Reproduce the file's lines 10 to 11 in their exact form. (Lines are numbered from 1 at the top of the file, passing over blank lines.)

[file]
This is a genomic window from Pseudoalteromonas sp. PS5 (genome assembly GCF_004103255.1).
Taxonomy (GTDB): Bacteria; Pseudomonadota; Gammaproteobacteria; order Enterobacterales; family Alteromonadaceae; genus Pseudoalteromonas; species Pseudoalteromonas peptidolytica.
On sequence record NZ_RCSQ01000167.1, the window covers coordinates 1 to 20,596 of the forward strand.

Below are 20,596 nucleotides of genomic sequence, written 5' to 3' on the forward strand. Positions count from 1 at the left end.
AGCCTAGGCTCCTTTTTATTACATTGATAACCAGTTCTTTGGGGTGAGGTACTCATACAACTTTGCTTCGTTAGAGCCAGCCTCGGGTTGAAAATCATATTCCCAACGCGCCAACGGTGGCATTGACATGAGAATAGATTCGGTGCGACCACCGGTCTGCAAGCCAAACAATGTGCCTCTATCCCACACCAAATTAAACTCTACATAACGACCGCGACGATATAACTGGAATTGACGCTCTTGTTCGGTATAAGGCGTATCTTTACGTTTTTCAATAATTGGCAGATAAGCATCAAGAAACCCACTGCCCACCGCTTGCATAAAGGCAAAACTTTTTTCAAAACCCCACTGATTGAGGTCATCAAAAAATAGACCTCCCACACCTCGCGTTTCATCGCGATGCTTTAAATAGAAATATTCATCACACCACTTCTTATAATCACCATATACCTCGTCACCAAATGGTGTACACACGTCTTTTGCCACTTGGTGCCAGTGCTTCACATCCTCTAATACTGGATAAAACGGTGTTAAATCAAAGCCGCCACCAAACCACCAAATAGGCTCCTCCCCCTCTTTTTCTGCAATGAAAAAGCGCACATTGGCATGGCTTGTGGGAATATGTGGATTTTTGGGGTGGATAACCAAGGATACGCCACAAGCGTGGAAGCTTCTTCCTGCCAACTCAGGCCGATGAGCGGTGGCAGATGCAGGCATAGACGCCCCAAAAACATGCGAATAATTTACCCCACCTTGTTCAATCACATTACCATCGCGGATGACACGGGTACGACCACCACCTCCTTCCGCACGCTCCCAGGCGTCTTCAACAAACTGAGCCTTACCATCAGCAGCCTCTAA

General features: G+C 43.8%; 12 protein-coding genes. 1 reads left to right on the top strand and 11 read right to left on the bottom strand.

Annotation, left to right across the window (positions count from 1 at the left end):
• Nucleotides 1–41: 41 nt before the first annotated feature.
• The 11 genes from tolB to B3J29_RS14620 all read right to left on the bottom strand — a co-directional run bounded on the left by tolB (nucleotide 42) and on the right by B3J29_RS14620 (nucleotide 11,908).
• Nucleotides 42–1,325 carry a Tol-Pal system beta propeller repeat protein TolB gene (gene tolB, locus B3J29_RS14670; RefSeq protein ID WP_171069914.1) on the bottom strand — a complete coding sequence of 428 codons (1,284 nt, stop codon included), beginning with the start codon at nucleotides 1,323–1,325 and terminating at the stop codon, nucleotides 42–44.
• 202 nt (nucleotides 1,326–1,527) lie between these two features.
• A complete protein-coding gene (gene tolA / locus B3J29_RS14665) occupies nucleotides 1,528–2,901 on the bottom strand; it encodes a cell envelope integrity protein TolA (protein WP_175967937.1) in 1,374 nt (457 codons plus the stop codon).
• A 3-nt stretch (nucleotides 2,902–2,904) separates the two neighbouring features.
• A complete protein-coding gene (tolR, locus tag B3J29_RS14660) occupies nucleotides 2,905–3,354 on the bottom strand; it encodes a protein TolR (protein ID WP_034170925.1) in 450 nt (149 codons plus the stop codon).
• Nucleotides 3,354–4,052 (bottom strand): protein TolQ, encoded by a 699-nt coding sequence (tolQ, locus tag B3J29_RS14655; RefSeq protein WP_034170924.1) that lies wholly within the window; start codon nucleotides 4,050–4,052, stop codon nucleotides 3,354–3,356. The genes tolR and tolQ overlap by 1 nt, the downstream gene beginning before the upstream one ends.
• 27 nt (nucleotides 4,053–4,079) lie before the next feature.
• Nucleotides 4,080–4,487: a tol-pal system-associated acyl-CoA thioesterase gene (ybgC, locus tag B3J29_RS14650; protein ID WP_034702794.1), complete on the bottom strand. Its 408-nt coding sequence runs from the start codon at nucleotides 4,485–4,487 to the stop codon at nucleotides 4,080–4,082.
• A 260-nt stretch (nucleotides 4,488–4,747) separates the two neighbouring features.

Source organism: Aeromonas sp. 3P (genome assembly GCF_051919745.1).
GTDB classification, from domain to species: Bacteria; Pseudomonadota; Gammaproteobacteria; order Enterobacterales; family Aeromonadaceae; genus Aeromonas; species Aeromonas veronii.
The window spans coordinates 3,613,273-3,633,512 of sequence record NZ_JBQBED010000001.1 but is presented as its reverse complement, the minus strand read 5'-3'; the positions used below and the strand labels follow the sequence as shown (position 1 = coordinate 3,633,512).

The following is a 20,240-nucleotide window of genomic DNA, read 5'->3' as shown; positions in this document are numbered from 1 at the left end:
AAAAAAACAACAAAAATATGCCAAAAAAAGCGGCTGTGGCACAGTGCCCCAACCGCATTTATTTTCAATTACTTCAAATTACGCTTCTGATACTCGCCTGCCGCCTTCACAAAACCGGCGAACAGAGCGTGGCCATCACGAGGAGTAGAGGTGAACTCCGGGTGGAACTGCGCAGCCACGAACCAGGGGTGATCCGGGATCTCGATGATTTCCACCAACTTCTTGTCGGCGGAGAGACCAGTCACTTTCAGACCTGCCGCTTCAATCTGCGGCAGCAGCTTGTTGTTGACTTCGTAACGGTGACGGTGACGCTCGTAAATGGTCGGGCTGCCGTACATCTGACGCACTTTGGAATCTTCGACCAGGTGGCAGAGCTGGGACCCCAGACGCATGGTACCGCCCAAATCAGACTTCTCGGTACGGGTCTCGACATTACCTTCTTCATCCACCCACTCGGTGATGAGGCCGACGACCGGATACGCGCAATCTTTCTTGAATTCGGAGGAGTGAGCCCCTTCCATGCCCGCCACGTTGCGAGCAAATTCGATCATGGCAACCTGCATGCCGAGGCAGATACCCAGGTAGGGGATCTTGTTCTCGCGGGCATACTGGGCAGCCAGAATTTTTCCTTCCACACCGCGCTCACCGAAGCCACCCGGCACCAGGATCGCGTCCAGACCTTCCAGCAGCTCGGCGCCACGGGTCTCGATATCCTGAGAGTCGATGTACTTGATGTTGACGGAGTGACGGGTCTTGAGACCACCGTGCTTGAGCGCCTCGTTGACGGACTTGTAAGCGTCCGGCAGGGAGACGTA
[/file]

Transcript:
• Nucleotides 42–1,325 carry a Tol-Pal system beta propeller repeat protein TolB gene (gene tolB, locus B3J29_RS14670; RefSeq protein ID WP_171069914.1) on the bottom strand — a complete coding sequence of 428 codons (1,284 nt, stop codon included), beginning with the start codon at nucleotides 1,323–1,325 and terminating at the stop codon, nucleotides 42–44.
• 202 nt (nucleotides 1,326–1,527) lie between these two features.